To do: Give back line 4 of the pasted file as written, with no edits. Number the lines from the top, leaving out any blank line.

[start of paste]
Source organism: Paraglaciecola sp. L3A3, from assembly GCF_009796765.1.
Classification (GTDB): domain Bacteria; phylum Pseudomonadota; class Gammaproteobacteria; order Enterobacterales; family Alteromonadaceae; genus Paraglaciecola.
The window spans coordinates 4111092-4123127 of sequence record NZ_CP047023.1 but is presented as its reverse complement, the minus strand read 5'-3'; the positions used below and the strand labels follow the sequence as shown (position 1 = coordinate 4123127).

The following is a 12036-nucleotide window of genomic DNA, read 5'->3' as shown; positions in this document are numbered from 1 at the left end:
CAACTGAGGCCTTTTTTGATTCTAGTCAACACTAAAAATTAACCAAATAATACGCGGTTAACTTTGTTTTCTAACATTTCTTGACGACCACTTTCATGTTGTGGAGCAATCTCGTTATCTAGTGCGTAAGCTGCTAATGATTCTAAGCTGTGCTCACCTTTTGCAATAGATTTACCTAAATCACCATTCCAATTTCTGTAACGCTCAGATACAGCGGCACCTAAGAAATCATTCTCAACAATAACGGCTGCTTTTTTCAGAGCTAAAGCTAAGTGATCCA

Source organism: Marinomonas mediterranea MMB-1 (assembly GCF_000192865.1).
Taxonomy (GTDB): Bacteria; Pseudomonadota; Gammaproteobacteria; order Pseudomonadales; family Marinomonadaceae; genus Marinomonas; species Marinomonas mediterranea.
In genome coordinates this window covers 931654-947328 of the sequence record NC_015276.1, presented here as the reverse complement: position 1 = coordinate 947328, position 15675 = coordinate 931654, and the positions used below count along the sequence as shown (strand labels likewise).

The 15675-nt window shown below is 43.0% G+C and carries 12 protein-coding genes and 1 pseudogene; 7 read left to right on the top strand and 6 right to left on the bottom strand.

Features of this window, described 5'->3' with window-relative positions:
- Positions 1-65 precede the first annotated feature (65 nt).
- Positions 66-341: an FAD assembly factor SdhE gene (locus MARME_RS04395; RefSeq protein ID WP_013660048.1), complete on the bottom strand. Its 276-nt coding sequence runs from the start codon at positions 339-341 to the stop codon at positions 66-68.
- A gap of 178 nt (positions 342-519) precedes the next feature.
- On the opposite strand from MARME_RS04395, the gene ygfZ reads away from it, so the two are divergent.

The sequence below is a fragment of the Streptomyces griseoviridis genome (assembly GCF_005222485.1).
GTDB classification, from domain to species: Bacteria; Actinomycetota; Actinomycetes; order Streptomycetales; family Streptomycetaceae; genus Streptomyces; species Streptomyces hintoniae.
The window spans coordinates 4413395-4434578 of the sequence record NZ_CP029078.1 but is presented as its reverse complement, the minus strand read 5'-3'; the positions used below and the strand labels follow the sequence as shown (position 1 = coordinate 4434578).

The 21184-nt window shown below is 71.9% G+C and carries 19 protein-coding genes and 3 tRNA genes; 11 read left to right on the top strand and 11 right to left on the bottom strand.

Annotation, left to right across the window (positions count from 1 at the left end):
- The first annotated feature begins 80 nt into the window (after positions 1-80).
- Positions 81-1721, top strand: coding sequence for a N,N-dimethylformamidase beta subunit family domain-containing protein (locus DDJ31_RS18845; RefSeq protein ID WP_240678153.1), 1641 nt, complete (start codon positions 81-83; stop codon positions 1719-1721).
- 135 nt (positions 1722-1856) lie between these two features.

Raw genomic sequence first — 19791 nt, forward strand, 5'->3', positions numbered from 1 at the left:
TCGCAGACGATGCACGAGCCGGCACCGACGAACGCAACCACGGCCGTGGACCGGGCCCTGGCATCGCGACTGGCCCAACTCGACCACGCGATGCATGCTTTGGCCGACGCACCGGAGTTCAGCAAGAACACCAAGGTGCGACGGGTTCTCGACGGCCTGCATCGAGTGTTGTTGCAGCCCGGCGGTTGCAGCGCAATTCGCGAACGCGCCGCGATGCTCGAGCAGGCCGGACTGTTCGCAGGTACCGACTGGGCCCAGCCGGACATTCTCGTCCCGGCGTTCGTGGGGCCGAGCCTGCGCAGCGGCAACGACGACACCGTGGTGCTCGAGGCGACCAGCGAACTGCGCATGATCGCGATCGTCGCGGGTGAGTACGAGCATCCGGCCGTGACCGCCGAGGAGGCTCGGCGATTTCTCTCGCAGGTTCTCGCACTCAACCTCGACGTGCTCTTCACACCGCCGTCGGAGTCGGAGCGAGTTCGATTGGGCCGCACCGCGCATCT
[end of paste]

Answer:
The following is a 12036-nucleotide window of genomic DNA, read 5'->3' as shown; positions in this document are numbered from 1 at the left end: